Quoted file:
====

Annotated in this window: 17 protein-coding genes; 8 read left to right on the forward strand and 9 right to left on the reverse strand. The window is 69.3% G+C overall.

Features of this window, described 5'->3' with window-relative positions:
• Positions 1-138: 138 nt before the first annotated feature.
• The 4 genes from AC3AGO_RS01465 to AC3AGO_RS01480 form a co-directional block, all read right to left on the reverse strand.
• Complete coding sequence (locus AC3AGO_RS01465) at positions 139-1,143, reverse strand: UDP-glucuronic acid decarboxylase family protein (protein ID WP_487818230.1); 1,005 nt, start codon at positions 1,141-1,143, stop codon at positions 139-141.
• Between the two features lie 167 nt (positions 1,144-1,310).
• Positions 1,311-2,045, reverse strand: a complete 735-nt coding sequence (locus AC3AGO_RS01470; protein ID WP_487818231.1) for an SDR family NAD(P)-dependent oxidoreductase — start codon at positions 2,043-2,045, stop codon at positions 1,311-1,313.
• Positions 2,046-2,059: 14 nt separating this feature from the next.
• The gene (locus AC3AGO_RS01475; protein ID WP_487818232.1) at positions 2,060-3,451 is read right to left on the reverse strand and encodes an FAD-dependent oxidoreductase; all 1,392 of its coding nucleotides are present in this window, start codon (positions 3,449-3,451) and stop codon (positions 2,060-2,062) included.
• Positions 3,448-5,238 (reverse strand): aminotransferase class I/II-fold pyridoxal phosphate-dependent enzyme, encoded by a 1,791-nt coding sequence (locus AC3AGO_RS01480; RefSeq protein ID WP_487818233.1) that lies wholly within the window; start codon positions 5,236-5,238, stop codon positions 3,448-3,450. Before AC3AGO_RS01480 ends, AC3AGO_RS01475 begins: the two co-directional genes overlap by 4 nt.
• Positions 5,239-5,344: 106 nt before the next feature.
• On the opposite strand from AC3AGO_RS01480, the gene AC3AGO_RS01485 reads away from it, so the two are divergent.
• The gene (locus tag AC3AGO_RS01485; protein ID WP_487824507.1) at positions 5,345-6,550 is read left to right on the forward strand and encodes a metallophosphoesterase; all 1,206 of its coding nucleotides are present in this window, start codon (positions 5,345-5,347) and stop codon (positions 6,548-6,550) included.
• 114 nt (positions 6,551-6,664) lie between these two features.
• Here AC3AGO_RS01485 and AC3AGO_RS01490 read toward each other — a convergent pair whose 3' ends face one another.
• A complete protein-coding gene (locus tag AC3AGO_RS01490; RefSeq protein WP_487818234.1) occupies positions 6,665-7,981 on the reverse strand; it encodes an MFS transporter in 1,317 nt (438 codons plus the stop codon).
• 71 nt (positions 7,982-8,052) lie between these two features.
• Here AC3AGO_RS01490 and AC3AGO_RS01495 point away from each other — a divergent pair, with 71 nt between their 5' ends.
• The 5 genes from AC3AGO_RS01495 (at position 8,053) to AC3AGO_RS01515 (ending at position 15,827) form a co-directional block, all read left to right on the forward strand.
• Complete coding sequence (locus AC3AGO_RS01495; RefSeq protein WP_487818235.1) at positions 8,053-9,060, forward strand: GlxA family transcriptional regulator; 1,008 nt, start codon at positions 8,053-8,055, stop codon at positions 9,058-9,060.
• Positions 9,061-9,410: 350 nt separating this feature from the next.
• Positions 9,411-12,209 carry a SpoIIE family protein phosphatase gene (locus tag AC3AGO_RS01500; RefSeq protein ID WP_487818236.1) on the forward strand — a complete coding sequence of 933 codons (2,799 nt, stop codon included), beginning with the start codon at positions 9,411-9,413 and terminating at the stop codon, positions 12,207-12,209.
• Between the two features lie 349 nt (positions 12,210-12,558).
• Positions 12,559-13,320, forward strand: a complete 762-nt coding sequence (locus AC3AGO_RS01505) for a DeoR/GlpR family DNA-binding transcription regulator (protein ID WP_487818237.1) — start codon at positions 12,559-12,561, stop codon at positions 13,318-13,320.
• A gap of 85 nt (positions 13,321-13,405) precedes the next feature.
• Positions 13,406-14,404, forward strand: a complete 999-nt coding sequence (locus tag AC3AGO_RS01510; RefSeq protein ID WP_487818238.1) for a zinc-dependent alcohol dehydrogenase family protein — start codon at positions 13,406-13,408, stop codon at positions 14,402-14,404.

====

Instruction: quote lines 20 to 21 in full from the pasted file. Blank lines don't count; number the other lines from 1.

• Complete coding sequence (locus AC3AGO_RS01495; RefSeq protein WP_487818235.1) at positions 8,053-9,060, forward strand: GlxA family transcriptional regulator; 1,008 nt, start codon at positions 8,053-8,055, stop codon at positions 9,058-9,060.
• Positions 9,061-9,410: 350 nt separating this feature from the next.